The Sengoku Jidai or "Age of Warring States" is the time of the samurai - Japan's military aristocracy. A period of endemic warfare where the absence of unifying central control led to constant struggles between the daimyo (or "Great Names") who sought to protect and extend the influence of their respective families through political and military means. However, it was also a time of great military change, as technology advanced rapidly, and the introduction of European gunpowder revolutionized infantry tactics and fortification technology.
This title provides a highly detailed technical account of the samurai armies of Japan's Sengoku Jidai from the outbreak of the Onin War in 1467 to the publication of the final revised schedule for supplying troops to the Tokugawa Shogunate - by that time the government of united Japan - in 1649. It examines the complicated nature of family and clan that governed so much of the initial organization of the armies, how this changed over the period and how the battlefield tactics developed over a series of major encounters such as Nagashino and Sekigahara. Packed with rare photographs, maps, organizational charts and detailed text written by samurai expert Stephen Turnbull, this book is a unique insight into the organization of the armies of the samurai and is essential reading for anyone interested in the subject.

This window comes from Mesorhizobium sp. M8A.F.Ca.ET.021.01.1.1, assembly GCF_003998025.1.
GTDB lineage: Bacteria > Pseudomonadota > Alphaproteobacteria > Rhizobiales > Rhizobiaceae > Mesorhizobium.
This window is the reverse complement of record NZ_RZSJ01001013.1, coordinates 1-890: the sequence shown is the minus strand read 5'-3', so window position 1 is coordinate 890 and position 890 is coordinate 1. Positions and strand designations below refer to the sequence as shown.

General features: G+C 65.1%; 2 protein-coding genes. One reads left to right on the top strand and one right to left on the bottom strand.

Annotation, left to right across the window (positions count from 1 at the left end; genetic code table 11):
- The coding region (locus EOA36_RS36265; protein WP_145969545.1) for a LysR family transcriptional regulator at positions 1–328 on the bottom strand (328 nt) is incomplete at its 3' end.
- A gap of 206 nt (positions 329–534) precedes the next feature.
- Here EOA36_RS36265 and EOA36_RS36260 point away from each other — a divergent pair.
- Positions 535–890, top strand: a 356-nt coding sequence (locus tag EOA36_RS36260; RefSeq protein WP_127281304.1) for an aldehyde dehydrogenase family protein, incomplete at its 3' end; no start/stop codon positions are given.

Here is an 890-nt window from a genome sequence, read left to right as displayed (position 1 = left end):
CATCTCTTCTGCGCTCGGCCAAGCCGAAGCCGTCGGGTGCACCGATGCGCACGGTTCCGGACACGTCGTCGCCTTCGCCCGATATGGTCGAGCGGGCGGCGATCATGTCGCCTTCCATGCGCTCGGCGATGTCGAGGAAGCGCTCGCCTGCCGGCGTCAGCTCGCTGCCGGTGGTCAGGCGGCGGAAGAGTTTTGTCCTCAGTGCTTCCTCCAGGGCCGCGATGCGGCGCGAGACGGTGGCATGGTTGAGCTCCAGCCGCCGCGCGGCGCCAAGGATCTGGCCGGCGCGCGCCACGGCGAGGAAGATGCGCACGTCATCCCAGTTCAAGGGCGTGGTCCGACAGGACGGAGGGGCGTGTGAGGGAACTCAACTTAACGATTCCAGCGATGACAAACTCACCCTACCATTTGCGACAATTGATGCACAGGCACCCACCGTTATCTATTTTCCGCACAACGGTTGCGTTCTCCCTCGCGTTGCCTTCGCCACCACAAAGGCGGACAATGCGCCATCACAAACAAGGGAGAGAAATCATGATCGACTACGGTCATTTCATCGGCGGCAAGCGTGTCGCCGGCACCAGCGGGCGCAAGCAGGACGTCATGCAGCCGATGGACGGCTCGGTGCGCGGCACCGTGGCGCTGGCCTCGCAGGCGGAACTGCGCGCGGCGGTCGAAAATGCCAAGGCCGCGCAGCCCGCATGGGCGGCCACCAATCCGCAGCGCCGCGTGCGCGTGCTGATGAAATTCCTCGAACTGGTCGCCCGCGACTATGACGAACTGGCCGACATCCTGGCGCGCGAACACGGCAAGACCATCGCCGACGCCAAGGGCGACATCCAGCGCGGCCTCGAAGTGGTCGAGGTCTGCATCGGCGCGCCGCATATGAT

About the Author
STEPHEN TURNBULL is the author of over 50 books on the military history of Europe and the Far East. He works as a Japanese cultural consultant and is Lecturer in Japanese Religion at the Department of East Asian Studies at Leeds University. He served as the historical advisor for the Universal Pictures film "47 Ronin", starring Keanu Reeves.
"The Sengku Jidai was the sage of the samurai in early Japan - and Stephen Turnbull's discussion of the evolution and contributions of samurai armies to Japanese warfare makes for a detailed survey of not just army structure, but the family and clan ties that made it up. Military libraries strong in historic surveys as well as any collection strong in early Japanese history will find here a detailed winner." -California Bookwatch (March 2009)